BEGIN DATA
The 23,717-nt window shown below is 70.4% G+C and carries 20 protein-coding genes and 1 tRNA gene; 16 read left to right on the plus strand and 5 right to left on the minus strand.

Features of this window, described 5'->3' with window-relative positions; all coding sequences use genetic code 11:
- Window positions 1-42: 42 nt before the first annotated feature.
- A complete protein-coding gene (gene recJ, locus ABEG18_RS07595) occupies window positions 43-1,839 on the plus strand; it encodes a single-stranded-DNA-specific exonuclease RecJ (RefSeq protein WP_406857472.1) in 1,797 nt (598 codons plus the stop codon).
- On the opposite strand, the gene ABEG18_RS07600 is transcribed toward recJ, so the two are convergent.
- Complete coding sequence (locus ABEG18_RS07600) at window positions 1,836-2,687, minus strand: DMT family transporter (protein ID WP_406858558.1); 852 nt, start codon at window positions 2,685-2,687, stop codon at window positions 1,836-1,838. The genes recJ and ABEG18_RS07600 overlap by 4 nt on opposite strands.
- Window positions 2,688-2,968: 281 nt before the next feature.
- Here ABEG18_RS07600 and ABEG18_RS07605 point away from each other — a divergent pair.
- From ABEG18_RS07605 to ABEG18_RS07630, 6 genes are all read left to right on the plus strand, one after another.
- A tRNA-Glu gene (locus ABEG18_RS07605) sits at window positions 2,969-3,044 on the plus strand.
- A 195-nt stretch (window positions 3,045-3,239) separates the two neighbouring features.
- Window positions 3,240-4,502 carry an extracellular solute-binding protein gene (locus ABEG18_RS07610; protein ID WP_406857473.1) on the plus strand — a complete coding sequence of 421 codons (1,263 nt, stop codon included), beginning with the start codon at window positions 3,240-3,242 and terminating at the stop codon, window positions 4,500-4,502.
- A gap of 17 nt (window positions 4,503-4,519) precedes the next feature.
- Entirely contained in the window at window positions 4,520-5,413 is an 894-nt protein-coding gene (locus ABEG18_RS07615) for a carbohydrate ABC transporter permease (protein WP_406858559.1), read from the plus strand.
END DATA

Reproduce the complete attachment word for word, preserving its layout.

The 23,717-nt window shown below is 70.4% G+C and carries 20 protein-coding genes and 1 tRNA gene; 16 read left to right on the plus strand and 5 right to left on the minus strand.

Features of this window, described 5'->3' with window-relative positions; all coding sequences use genetic code 11:
- Window positions 1-42: 42 nt before the first annotated feature.
- A complete protein-coding gene (gene recJ, locus ABEG18_RS07595) occupies window positions 43-1,839 on the plus strand; it encodes a single-stranded-DNA-specific exonuclease RecJ (RefSeq protein WP_406857472.1) in 1,797 nt (598 codons plus the stop codon).
- On the opposite strand, the gene ABEG18_RS07600 is transcribed toward recJ, so the two are convergent.
- Complete coding sequence (locus ABEG18_RS07600) at window positions 1,836-2,687, minus strand: DMT family transporter (protein ID WP_406858558.1); 852 nt, start codon at window positions 2,685-2,687, stop codon at window positions 1,836-1,838. The genes recJ and ABEG18_RS07600 overlap by 4 nt on opposite strands.
- Window positions 2,688-2,968: 281 nt before the next feature.
- Here ABEG18_RS07600 and ABEG18_RS07605 point away from each other — a divergent pair.
- From ABEG18_RS07605 to ABEG18_RS07630, 6 genes are all read left to right on the plus strand, one after another.
- A tRNA-Glu gene (locus ABEG18_RS07605) sits at window positions 2,969-3,044 on the plus strand.
- A 195-nt stretch (window positions 3,045-3,239) separates the two neighbouring features.
- Window positions 3,240-4,502 carry an extracellular solute-binding protein gene (locus ABEG18_RS07610; protein ID WP_406857473.1) on the plus strand — a complete coding sequence of 421 codons (1,263 nt, stop codon included), beginning with the start codon at window positions 3,240-3,242 and terminating at the stop codon, window positions 4,500-4,502.
- A gap of 17 nt (window positions 4,503-4,519) precedes the next feature.
- Entirely contained in the window at window positions 4,520-5,413 is an 894-nt protein-coding gene (locus ABEG18_RS07615) for a carbohydrate ABC transporter permease (protein WP_406858559.1), read from the plus strand.